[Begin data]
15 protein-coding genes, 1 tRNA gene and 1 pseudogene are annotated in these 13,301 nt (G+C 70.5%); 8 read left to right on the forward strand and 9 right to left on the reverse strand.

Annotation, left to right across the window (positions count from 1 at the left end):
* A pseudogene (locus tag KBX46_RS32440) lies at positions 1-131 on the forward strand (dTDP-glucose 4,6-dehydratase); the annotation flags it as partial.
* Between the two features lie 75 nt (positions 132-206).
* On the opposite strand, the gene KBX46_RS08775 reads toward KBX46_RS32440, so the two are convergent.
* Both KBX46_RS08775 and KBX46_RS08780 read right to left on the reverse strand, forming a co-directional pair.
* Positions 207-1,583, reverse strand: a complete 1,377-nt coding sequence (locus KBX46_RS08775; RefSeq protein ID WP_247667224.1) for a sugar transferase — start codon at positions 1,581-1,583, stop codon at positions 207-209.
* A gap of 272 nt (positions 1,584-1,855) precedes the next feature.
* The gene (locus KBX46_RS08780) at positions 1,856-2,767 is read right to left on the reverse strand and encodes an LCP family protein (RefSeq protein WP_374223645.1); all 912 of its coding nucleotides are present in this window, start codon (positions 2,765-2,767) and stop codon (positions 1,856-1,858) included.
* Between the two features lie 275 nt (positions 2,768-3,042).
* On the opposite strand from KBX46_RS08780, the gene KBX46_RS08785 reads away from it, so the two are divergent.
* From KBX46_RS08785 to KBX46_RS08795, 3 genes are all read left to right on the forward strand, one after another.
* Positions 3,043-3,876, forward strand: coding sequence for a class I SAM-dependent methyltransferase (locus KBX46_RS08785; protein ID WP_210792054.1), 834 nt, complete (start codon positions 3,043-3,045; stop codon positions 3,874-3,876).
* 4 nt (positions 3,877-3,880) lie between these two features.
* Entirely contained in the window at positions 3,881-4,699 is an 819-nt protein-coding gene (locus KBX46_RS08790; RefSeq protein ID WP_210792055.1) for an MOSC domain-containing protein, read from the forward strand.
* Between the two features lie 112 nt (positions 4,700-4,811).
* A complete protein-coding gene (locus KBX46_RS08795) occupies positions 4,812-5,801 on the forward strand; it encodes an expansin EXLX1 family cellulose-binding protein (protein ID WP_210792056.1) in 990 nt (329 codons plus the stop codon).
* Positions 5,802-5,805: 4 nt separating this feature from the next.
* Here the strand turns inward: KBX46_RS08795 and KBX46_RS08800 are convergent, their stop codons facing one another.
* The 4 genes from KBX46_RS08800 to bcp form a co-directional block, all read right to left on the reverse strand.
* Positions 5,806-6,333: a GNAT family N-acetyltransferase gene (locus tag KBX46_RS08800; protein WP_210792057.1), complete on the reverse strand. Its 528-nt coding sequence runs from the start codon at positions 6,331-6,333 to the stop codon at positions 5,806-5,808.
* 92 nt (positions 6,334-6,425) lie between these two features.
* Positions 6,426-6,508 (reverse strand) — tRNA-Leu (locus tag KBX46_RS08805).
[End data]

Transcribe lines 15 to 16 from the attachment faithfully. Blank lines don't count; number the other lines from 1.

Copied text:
* Entirely contained in the window at positions 3,881-4,699 is an 819-nt protein-coding gene (locus KBX46_RS08790; RefSeq protein ID WP_210792055.1) for an MOSC domain-containing protein, read from the forward strand.
* Between the two features lie 112 nt (positions 4,700-4,811).